Barbara Schaefer is a treasure trove of information about Houston in the mid-20th century. Coming here in the early 1950s, she recalls a time when most of what we know as West Houston (west of Loop 610) was either small truck farms, stables, or cattle-grazing ranchland with even a herd of buffalo in the heart of Memorial! Barryknoll, now the southern boundary of Memorial City Mall, was a dirt road, and they had to fill in a stock pond to build Sears! Even Gessner was a dirt road south from Westheimer.
You could call Barbara a Connecticut Yankee if you wanted to—she was, after all, born in Beacon Falls, a small town not too far from New Haven—but the fact is she has been in Houston long enough to become about as Texanized as you can get. Maybe we should start at the beginning, back in Beacon Falls.
Barbara was born Barbara Brennan to loving parents Blanche and William Langton Brennan. She recalls an almost idyllic childhood of security and fun in a happy home.
Her big brother Franklyn was killed in the invasion of Sicily in World War II, a loss that indelibly marked her teen years with tragedy, but she threw herself into her schoolwork almost to the point of becoming an overachiever—editor-in-chief of her Naugatuck yearbook, cheerleader, and top honor student.
Right after high school Barbara took a summer job with U. S. Rubber, now Uniroyal. By summer’s end she was named Miss U. S. Rubber 1944.*
She knew early on that she wanted to be a teacher, and so she matriculated at New Haven State Teachers College, a little more than an hour’s commute by bus each way from home. Her college career was distinguished by the faculty’s selection for her to become an exchange student to Carleton College in Ottawa, Canada.
After graduation she came back to Connecticut to teach. Her sister Margery had meanwhile established a career for herself in New York City. As a writer and drama critic, Margery provided access to many great shows and performers. Barbara herself starred in a number of summer stock roles and even once turned down a chance to appear with Gregory Peck at the Plymouth Playhouse on Cape Cod.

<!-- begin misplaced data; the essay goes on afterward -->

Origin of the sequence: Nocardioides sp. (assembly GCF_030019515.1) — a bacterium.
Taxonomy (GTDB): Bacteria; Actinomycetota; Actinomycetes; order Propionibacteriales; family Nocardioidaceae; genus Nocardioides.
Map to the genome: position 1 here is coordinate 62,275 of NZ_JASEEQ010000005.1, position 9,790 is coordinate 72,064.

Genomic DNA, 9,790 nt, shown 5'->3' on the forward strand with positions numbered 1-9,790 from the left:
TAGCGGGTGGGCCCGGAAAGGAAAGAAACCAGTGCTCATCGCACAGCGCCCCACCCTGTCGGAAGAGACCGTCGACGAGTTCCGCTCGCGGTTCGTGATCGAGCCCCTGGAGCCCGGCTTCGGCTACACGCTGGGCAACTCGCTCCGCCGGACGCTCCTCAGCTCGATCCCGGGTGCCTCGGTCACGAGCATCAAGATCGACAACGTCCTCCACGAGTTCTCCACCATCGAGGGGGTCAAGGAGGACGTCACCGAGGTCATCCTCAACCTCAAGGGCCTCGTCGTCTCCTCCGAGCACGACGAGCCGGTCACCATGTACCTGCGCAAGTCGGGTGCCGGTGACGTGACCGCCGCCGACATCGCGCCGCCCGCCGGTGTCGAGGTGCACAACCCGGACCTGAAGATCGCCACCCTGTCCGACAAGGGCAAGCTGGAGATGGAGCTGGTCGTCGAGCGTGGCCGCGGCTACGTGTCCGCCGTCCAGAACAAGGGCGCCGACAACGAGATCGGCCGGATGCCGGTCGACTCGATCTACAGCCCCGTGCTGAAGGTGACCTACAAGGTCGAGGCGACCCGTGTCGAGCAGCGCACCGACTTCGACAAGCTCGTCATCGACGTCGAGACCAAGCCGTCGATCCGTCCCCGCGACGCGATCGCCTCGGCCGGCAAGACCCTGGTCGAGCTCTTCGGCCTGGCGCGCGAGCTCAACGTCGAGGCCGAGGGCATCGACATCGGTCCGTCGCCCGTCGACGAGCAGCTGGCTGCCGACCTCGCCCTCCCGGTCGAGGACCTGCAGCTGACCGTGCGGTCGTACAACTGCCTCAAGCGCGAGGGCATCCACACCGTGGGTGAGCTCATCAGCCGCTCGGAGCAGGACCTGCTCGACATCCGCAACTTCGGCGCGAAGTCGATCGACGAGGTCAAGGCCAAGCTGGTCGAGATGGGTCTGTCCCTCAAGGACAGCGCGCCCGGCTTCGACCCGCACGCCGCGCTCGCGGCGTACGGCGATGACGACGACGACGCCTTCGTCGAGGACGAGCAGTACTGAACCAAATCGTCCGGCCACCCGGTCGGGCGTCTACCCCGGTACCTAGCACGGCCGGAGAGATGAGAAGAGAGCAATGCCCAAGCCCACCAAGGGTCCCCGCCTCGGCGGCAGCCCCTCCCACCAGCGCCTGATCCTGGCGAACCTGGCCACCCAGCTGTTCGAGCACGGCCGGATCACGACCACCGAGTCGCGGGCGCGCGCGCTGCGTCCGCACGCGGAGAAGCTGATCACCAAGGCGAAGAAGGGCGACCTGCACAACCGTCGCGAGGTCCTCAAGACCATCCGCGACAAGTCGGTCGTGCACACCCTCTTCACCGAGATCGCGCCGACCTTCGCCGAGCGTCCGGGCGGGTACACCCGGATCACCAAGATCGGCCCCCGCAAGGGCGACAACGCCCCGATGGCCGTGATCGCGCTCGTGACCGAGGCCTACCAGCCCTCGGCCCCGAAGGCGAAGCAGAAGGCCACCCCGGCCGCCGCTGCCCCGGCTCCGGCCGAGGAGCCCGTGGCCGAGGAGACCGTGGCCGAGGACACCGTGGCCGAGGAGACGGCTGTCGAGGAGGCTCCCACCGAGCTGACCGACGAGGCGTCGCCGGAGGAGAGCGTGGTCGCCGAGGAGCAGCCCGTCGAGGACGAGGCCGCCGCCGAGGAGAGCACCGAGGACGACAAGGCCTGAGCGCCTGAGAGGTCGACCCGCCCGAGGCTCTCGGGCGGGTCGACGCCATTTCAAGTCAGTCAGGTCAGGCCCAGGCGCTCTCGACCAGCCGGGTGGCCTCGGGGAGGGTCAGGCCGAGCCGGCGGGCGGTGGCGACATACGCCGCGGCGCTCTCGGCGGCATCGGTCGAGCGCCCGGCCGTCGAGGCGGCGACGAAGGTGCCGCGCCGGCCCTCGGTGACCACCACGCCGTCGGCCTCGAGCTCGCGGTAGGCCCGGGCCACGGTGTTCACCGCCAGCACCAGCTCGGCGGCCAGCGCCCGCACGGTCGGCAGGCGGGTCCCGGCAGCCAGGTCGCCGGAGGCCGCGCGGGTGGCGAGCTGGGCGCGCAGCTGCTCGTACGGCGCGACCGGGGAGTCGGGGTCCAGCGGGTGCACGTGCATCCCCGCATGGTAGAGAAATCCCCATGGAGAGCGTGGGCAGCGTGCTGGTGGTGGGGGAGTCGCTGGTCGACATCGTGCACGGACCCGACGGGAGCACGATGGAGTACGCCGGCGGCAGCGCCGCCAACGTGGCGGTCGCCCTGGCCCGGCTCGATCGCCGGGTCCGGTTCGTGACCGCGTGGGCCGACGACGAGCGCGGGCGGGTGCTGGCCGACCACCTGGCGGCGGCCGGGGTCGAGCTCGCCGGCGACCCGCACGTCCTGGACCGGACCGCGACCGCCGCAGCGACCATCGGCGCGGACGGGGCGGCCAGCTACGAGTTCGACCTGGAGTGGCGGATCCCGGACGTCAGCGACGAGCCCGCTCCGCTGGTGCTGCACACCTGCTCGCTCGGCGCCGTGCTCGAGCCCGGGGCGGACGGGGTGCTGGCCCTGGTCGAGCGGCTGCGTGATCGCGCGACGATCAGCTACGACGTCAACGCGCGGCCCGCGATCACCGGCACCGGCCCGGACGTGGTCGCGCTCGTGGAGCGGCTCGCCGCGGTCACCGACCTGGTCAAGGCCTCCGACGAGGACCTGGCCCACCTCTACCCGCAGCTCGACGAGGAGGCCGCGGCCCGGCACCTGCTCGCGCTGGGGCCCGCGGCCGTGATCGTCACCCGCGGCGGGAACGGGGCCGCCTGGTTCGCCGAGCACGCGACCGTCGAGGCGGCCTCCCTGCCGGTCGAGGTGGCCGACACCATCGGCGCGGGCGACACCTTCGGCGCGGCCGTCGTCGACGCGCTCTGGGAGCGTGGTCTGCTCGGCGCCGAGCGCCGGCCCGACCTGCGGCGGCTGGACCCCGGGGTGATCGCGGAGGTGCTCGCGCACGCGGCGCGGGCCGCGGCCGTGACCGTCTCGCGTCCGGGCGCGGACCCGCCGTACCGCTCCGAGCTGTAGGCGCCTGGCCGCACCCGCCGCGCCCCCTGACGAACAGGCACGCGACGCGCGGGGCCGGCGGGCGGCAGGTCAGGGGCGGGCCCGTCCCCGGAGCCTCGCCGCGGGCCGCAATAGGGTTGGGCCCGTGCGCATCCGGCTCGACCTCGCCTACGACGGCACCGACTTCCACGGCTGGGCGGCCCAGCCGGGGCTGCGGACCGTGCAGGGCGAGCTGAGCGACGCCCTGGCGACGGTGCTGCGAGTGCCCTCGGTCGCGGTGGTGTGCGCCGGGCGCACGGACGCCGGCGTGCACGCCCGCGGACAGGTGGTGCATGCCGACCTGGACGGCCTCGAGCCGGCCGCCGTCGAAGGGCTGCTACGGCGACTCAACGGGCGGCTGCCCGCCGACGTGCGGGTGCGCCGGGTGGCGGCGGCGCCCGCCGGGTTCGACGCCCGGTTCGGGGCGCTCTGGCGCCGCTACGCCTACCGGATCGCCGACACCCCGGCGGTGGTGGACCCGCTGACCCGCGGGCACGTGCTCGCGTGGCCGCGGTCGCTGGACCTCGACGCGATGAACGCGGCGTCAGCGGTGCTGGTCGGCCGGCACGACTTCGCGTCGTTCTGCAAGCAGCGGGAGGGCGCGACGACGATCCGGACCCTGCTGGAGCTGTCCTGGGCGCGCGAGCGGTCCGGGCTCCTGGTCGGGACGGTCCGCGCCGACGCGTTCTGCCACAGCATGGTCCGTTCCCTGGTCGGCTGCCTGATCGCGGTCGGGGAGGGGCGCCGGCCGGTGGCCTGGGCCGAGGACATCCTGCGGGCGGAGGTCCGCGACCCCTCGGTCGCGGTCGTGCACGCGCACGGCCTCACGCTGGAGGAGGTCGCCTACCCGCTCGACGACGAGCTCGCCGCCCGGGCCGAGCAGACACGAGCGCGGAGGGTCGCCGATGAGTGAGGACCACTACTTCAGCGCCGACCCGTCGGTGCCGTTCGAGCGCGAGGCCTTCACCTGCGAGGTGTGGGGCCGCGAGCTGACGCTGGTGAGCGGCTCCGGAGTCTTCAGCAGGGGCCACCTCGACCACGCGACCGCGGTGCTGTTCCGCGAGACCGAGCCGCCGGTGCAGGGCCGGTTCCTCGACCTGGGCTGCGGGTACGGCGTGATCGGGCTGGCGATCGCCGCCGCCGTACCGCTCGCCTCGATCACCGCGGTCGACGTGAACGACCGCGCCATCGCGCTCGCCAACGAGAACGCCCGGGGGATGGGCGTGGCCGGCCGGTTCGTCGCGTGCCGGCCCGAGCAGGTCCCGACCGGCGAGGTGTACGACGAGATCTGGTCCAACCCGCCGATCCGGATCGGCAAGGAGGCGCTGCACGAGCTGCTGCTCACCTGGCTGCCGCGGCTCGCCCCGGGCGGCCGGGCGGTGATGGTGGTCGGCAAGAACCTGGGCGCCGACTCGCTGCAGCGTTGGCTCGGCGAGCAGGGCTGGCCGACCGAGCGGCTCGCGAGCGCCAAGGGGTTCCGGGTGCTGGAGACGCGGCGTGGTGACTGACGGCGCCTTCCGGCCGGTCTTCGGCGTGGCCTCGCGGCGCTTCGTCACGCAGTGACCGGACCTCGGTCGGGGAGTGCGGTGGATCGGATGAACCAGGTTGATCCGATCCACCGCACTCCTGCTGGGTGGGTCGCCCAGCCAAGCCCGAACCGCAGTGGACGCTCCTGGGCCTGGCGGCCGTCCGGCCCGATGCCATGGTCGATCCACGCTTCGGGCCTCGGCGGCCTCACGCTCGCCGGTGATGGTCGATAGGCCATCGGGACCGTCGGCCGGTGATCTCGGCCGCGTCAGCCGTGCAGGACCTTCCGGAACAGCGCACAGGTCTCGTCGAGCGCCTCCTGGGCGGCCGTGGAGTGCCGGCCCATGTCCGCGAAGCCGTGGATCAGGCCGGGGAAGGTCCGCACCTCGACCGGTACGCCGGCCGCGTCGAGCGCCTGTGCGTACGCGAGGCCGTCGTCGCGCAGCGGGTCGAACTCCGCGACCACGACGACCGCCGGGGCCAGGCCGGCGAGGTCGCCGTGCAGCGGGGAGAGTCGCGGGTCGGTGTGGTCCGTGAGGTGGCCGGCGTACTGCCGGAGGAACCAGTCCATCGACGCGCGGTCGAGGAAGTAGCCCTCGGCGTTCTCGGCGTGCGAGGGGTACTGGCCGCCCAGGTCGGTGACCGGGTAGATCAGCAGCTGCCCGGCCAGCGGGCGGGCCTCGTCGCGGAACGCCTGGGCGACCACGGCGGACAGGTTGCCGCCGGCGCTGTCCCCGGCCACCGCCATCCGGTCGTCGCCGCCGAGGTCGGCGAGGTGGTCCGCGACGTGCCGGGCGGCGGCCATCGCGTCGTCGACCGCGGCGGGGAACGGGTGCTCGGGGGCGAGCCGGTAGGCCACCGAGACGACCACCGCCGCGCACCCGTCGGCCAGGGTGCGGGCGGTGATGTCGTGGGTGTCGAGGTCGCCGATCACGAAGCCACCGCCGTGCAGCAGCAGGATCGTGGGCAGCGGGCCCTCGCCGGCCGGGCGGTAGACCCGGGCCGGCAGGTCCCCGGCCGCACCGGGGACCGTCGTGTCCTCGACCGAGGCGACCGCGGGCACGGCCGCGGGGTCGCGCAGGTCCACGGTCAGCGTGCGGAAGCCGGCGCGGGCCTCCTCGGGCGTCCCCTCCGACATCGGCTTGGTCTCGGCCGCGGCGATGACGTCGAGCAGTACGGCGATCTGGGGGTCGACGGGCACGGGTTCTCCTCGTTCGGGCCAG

More importantly, she had met a young Naval officer named Leonard Schaefer, a graduate of Brown University who was assigned temporarily to a Naval training unit at Yale. He was an electrical engineer and after finishing his commitment to the Navy in World War II he joined General Electric as a sales engineer. Barbara and Leonard were married in the late 1940s.
In 1952 Houston undertook to build the Eighth Wonder of the World, namely the Astrodome, and Leonard sold them all the cable and wiring for this huge project. General Electric transferred him to Houston to follow through, so Leonard moved his young family, then quite small, to Texas. From there his career blossomed, their family expanded to six children, and once they were all in school Barbara returned to a satisfying teaching career in HISD, Alief, and parochial schools for 23 years.
Leonard passed away at age 56 and Barbara was grateful for not only her big family but for the multiple interests that helped fill the huge void left by the loss of her beloved husband. She moved to a spacious and pleasant apartment at Treemont in 2013 and takes great pleasure in her two sons, one a lawyer and the other an investment banker, and four daughters, all educators, and eleven grandchildren (including one doctor and one lawyer) plus two great grandchildren. All are very special.
Barbara enjoys reading, game-playing and puzzles. She loves all animals, especially dogs, cats, and horses, of which she has owned many.
Margery’s death just weeks ago left Barbara as the last survivor of the William-Blanche Brennan siblings, but she feels blessed by a full and still satisfying life filled with love and purpose.
If you enjoyed meeting your Houston assisted living neighbor, then click here to meet more residents of this dynamic independent living in Houston community. There is much documentation on the value of social interaction and friendships in keeping seniors happy and content. Active Activities Programs are key to resident happiness in senior living in Houston communities. Seniors want to live with interesting and engaging residents. At Treemont, from concert pianist Ann Wang, to Nelda Sims of the Sims Trio, residents enjoy in-house entertainment, and meeting new neighbors with whom to engage and share their new community. Please make sure you ask about the residents and the activities for seniors programs when you tour senior living Houston TX communities.